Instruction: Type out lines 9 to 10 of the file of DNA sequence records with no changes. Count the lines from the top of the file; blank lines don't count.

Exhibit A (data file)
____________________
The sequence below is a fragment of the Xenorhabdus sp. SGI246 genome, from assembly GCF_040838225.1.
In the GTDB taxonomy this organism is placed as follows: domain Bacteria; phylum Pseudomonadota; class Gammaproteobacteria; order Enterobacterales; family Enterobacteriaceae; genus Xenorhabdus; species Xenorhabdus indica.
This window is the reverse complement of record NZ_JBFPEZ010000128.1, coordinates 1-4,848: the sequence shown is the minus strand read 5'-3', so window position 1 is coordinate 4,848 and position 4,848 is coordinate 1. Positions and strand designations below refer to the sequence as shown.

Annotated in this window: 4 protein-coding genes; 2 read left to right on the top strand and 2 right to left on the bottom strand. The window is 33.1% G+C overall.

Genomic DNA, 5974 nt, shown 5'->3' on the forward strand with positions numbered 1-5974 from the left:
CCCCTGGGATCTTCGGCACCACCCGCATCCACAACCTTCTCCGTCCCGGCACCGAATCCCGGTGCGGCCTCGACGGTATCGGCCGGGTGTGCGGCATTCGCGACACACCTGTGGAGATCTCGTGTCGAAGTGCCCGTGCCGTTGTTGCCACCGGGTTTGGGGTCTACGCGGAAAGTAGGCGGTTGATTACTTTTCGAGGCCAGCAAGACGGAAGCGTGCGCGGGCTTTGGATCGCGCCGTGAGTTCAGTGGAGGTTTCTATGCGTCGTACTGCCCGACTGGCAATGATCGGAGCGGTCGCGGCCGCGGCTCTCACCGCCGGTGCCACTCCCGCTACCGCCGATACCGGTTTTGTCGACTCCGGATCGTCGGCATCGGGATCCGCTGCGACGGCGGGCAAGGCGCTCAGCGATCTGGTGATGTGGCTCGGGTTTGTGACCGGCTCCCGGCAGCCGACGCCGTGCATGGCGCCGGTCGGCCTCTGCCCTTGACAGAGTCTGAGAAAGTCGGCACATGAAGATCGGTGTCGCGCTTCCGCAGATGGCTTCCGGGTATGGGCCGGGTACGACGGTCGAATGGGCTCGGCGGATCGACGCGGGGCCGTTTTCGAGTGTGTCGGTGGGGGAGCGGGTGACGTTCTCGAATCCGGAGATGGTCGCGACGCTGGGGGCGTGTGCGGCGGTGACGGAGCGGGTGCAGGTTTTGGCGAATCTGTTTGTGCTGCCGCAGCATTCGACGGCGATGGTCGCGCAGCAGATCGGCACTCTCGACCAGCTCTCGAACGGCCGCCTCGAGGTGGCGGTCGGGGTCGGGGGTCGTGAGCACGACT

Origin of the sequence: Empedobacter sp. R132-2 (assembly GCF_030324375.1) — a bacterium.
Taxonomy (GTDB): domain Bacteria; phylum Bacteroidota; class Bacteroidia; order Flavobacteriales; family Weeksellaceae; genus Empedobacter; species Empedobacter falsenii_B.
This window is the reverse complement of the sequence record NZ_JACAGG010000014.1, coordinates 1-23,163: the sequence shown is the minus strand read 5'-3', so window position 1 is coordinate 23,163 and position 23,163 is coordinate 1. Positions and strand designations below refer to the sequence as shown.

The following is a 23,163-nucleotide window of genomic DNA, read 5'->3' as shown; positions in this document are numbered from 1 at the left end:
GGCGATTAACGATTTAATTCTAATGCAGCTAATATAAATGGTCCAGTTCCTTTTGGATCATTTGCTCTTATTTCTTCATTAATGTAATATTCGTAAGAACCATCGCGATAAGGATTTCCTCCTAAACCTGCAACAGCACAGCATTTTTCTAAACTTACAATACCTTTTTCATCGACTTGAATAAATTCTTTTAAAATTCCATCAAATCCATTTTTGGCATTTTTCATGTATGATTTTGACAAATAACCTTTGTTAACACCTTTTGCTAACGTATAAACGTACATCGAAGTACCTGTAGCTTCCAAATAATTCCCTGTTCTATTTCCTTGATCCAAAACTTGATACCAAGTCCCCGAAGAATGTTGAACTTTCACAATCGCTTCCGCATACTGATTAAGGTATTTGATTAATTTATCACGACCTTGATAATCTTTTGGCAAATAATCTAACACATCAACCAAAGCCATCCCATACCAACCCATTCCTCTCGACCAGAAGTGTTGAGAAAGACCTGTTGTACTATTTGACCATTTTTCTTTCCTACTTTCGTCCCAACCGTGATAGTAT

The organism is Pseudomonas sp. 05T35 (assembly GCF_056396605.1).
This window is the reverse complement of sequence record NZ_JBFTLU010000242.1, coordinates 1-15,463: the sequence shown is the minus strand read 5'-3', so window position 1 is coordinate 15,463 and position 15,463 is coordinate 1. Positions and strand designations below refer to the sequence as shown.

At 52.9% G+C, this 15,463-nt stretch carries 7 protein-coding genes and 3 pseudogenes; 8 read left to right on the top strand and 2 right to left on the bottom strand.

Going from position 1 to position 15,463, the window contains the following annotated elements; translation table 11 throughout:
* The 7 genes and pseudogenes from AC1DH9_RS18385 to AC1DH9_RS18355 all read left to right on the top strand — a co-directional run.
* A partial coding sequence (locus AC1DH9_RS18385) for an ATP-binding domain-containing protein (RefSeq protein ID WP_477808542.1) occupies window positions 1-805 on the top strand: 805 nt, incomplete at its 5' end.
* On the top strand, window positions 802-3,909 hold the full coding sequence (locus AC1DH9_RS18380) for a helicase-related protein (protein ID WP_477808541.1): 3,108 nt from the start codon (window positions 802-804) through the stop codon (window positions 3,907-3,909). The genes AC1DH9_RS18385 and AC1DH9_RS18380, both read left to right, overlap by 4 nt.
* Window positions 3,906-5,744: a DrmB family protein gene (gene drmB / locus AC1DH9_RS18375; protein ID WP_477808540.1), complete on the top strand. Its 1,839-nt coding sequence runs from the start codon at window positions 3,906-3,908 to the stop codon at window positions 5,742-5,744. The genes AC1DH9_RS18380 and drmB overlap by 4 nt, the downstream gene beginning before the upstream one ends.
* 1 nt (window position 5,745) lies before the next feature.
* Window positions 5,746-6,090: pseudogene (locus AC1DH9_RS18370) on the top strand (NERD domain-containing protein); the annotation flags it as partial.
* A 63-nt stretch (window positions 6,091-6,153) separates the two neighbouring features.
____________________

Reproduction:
This window is the reverse complement of the sequence record NZ_JACAGG010000014.1, coordinates 1-23,163: the sequence shown is the minus strand read 5'-3', so window position 1 is coordinate 23,163 and position 23,163 is coordinate 1. Positions and strand designations below refer to the sequence as shown.

The following is a 23,163-nucleotide window of genomic DNA, read 5'->3' as shown; positions in this document are numbered from 1 at the left end: